Below is the reverse side of the 1950s era tourist map of Ocracoke village which I published yesterday.
I think the most interesting section is entitled "Ocracoke and Valley Forge." This is a snippet of history mostly overlooked in present-day promotions about Ocracoke.
The brochure reads: "It is a fancy -- one that history does not leave without support -- that Ocracoke helped George Washington win the Revolutionary War. This is because Ocracoke pilots helped make Ocracoke Inlet one of the few against which the British blockade was weak. Powder, shot, salt, and clothing slipped in through Ocracoke, was shipped by wagon north to Washington at Valley forge, thus helping materially to turn the tide of war against the British."
(Click on photo to view a larger image.)
Our latest Ocracoke Newsletter is a modern day ghost story, "Ode to Mrs. Godfrey," by guest columnist Tom McDonald. You can read it here: http://www.villagecraftsmen.com/news062111.htm.
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I have met Blanche several times and agree with you that she is a local, if not national, treasure. We who read your posts love seeing photos of her. I wonder whether you can share photos of her in her youth?ReplyDelete
From Ocracoke to Valley Forge is about 500 miles. That must have been some exciting (and slow) trip by horse and buggy.ReplyDelete
To your knowledge do any of the women of OI belong to the D.A.R.? Even if not a member, wouldn't anyone descended from most of the original families, then be entitled to be called called Daughters of the American Revolution? Just curious-do you know the names of the pilots who aided the cause?ReplyDelete
Please induldge this dit-dotter's question! The ammunuition dump - was it REALLY a dump for ammo and if so, how did they "secure" it enough to build upon it? Assume the Corp of Eng. had some play in the matter. Didn't know the houses we often rent are sitting on top of it! LOL As usual, love the entertaining and informative history you provide for OI. Keep it coming!ReplyDelete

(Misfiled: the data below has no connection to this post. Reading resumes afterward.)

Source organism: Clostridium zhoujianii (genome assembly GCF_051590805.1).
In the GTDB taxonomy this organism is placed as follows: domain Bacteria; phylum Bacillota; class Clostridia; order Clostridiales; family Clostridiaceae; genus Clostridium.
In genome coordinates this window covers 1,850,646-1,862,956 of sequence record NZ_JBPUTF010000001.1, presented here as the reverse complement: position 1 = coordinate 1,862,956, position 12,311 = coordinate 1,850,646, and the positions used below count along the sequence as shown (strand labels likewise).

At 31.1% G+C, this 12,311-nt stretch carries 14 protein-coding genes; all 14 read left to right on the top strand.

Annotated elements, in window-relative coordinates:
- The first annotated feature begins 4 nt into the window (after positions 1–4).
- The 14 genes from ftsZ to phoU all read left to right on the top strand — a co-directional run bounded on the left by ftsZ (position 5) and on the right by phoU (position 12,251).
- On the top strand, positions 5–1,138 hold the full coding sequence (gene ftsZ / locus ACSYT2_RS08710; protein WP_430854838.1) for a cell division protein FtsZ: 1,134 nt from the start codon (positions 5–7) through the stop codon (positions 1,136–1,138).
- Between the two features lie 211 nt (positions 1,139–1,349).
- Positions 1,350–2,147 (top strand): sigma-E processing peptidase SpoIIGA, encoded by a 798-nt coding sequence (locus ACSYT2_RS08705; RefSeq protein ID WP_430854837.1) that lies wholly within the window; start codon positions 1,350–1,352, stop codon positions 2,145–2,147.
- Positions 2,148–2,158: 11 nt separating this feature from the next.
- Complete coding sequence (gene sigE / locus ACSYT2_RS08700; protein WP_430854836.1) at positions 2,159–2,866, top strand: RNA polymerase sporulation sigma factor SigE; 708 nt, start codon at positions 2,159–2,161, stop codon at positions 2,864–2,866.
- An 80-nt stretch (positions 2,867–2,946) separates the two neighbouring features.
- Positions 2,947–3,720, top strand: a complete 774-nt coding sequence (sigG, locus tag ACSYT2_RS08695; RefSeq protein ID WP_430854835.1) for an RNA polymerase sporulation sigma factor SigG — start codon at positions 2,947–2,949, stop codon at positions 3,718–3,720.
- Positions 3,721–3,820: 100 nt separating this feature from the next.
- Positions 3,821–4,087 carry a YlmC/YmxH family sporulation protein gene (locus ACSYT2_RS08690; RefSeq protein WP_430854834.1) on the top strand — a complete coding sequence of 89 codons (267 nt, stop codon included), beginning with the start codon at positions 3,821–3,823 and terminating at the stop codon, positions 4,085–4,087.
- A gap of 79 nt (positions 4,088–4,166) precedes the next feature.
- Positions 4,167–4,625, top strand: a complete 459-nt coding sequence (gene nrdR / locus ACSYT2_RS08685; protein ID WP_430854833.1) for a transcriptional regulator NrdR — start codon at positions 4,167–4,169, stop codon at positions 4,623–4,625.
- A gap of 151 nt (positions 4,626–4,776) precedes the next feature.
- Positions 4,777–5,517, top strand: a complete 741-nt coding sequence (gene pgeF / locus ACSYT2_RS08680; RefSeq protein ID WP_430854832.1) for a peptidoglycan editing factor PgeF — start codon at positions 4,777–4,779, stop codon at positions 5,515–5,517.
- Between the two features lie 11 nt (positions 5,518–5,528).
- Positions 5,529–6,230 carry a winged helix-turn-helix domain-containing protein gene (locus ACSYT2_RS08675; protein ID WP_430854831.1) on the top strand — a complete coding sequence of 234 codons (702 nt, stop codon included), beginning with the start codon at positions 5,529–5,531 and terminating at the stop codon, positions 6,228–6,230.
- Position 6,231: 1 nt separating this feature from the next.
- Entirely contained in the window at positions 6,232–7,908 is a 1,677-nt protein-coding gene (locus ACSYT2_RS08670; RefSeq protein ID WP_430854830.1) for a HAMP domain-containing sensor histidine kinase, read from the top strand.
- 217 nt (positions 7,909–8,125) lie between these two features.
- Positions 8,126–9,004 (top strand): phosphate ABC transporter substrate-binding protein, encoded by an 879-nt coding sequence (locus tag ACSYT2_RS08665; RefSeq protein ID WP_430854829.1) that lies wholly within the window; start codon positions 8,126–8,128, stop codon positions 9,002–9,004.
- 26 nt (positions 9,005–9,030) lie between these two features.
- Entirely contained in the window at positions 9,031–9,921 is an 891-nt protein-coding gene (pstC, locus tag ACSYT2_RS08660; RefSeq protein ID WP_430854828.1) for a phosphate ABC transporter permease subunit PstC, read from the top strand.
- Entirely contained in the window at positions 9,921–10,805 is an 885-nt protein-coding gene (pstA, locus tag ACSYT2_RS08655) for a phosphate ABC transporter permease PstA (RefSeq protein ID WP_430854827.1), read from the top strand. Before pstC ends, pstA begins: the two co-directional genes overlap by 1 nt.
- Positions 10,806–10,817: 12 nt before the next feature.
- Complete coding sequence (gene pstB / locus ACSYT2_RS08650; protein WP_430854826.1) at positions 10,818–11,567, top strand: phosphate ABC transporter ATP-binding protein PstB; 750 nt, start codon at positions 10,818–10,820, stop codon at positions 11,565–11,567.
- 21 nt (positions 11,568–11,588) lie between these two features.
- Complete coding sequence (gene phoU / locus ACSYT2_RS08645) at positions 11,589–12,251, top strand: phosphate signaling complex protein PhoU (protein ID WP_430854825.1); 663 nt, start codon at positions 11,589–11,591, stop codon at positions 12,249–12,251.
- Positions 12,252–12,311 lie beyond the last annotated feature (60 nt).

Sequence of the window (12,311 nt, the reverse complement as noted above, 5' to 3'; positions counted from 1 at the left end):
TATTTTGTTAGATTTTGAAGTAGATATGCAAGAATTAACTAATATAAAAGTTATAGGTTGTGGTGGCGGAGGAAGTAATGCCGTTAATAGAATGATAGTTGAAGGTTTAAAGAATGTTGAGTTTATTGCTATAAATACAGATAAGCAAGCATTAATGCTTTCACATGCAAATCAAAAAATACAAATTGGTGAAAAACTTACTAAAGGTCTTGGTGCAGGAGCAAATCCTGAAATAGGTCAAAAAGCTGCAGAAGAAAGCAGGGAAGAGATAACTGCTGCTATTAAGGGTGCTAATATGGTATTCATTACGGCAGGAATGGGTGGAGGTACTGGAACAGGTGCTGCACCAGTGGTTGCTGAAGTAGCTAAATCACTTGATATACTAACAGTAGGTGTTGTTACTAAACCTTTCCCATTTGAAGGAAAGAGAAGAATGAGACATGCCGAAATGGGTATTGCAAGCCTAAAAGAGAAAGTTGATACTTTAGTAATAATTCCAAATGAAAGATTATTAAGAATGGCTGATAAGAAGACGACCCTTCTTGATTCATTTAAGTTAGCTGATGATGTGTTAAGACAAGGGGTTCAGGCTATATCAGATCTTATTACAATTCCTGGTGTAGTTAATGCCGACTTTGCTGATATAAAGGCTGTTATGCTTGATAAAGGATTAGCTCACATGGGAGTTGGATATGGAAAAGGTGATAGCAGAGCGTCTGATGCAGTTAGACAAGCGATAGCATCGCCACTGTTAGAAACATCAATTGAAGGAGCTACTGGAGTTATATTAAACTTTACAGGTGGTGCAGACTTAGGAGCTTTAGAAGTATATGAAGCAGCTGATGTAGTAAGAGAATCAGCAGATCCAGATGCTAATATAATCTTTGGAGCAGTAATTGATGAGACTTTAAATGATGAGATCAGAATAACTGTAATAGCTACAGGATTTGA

Good question, Julie S....I'm curious, too!ReplyDelete
Today's map, Philip, begs (at least) two related questions: With availability of modern DNA analysis, are the two unknown British sailors buried on Ocracoke still unknown? And what of the ponies? Any chance similar methods might be used to verify their provenance? I know you're not the keeper of the ponies, but someone down there is, and I'm just curious about whether the issue has ever come up. As always, thanks for indulging such inquiries.ReplyDelete
An ammunition dump is a bit of a misnomer. An ammo dump is where live ammunitions are stored, not a disposal area for ammunition. I doubt there is any ammuntion left in the area on Ocracoke, though one never can be too sure.ReplyDelete
For all of our readers who posted questions above -- look for discussions about these issues in forthcoming blog posts. I'll do my best to answer as many as I can.ReplyDelete
We kind of figured you would. That's what makes the Journal so interesting. I guess we are a tad demanding though. Now would probably be a good time to let you know we appreciate your patience & consideration. Philip-you are in a class by yourself!ReplyDelete
I certainly appreciate your patient consideration of our inquiries, Philip. You are a most gracious blog host. Thank you!ReplyDelete
Perhaps, Philip, you can turn the tables one day and ask demanding questions of your curious bloggers!!!!ReplyDelete
In the meantime, this NC mainlander offers many thanks for your patience, your willingness to share your wealth of O.I. knowledge and your willingness to answer our array of neverending questions!
Thanks Anon - I guess you can tell I'm not very knowledgable about ammo! LOL Always learn something on this wonderful blog. And ditto on the thanks to PhillipReplyDelete
OK, Howard,now that you know how much you are appreciated-guess ya better get crackin on them answers-LOL- Just one last question...Philip-How do you put up with us?ReplyDelete